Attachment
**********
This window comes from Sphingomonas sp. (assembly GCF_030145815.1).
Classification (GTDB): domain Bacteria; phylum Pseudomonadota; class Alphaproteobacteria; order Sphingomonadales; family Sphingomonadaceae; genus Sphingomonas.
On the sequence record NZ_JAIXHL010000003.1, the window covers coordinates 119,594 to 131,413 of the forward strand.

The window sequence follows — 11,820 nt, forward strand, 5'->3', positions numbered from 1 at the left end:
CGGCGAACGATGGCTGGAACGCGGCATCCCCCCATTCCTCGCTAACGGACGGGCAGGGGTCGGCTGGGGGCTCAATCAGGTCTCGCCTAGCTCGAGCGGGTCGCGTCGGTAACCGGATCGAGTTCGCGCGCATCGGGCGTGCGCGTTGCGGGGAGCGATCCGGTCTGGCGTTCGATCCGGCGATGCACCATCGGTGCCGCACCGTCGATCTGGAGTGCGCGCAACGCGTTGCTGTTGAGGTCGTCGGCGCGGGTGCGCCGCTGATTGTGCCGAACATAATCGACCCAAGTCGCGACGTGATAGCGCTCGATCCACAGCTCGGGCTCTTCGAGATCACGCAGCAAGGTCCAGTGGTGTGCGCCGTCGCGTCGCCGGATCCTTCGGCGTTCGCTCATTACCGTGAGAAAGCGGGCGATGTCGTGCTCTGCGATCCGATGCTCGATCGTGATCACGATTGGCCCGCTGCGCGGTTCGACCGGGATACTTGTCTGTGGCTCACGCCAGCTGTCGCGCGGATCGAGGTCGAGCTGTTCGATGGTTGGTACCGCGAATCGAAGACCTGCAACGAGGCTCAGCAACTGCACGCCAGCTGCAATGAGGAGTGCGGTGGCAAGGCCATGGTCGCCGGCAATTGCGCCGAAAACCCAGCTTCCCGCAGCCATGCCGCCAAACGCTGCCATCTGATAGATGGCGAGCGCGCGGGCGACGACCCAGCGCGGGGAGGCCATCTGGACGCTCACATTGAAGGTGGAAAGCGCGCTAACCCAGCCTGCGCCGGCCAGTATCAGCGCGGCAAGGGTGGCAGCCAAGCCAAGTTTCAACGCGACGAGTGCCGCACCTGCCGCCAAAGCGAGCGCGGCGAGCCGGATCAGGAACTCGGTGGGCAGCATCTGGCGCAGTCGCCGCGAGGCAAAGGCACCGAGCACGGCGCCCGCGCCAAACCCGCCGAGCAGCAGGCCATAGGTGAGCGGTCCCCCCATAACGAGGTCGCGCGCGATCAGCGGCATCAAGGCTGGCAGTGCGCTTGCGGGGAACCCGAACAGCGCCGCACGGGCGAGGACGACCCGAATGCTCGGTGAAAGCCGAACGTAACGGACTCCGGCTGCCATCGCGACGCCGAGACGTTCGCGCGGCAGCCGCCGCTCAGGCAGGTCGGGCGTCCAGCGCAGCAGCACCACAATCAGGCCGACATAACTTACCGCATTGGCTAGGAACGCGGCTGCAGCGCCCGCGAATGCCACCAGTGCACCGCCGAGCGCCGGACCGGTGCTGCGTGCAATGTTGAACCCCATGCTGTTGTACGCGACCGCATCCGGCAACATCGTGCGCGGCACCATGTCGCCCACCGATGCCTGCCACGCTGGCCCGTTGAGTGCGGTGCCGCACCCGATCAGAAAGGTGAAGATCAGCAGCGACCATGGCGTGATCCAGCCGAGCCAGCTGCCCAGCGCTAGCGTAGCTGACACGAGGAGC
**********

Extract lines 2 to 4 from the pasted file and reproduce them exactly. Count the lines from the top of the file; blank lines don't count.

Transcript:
Classification (GTDB): domain Bacteria; phylum Pseudomonadota; class Alphaproteobacteria; order Sphingomonadales; family Sphingomonadaceae; genus Sphingomonas.
On the sequence record NZ_JAIXHL010000003.1, the window covers coordinates 119,594 to 131,413 of the forward strand.

The window sequence follows — 11,820 nt, forward strand, 5'->3', positions numbered from 1 at the left end: